Bizarro was also badly in need of fresh paint, with rust everywhere and flecks of the original colour scheme clearly visible in places. It was great to see two trains in use despite no queue whatsoever, but we became somewhat less impressed when it became apparent that the loading speed was best measured using an hourglass. We decided to eschew the front seat as we didn't feel like waiting twenty minutes for two trains to go through, and instead selected row six, from where the seven inversions were negotiated effortlessly. I could have done without the blast of heat from the fire effect, but that was a minor inconvenience in the grand scheme of things.
It was an unexpected treat to find both sides of the Swiss-built Skyway running at the same time, something that hasn't happened on any of my previous six visits to the park. We decided to take full advantage of this for photographs, riding the external section of each track in order to get all possible angles. The only worthwhile shot on the lake side was of the new coaster; for everything else the opposite side was best.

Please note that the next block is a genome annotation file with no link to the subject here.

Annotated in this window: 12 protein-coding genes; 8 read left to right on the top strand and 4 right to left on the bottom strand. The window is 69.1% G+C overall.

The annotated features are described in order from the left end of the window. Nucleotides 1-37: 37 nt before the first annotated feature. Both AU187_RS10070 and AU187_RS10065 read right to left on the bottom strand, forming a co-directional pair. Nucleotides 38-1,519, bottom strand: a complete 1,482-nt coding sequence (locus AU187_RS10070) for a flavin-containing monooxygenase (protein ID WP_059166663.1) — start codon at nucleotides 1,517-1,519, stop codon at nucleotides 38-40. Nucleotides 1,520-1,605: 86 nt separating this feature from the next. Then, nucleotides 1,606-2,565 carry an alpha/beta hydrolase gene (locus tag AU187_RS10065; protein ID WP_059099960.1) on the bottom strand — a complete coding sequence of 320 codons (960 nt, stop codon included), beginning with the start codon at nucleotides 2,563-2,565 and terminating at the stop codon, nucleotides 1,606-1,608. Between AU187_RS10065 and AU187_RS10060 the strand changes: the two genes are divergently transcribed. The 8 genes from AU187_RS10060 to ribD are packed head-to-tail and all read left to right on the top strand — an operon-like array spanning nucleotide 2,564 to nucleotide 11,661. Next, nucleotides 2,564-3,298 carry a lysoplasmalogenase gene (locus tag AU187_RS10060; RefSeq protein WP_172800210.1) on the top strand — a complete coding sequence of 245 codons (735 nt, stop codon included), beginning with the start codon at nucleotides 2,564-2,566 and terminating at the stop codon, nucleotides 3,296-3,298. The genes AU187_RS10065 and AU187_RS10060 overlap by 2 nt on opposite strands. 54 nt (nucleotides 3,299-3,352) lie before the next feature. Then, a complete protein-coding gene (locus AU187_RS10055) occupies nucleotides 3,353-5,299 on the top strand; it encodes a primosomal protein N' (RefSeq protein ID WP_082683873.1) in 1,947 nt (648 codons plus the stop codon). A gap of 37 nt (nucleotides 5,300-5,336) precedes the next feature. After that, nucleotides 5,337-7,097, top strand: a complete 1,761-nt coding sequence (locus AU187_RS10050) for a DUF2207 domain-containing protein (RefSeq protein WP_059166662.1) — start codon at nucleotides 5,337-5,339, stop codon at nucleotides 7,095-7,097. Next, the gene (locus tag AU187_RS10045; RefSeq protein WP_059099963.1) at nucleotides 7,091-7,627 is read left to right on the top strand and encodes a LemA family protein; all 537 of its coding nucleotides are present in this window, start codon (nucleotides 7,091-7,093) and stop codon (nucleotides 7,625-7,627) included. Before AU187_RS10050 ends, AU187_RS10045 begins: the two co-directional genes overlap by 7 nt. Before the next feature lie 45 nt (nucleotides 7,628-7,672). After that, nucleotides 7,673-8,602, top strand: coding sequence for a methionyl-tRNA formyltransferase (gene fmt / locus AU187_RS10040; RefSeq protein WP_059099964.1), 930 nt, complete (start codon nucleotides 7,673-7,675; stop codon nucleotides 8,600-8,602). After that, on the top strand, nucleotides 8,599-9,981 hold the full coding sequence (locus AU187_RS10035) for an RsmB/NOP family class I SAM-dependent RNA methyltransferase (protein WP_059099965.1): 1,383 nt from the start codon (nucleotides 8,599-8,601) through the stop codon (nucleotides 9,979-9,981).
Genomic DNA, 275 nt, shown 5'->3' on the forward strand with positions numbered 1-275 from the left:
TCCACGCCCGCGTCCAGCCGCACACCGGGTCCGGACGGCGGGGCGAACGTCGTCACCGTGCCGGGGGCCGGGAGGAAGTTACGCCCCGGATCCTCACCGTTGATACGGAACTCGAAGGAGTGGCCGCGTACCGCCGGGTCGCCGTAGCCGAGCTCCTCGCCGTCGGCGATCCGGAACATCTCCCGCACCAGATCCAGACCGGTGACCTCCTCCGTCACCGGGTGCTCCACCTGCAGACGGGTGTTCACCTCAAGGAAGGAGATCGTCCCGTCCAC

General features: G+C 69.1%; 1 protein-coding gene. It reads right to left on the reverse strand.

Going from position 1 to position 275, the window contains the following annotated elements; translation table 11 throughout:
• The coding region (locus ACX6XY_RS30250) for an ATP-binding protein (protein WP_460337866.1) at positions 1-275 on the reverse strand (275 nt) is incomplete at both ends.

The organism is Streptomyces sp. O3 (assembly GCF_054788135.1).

The final coaster of the morning became El Toro, and I'm sorry to report that it wasn't running well at all. The lift and first drop were as good as they've ever been, and the following airtime hill (complete with triumphant Intamin fart noise!) was great. However, the turnaround was absolutely dreadful, with the train jackhammering badly enough to induce a severe headache. The rest of the layout became an unpleasant endurance test, and I wasn't at all sorry when the train hit the final brakes. Given the condition of the track it was quite a surprise to see one of the trains wrapped with Kia Soul branding; I'd have thought that a car company would prefer not to associate itself with a vehicle doing its best to hurt customers.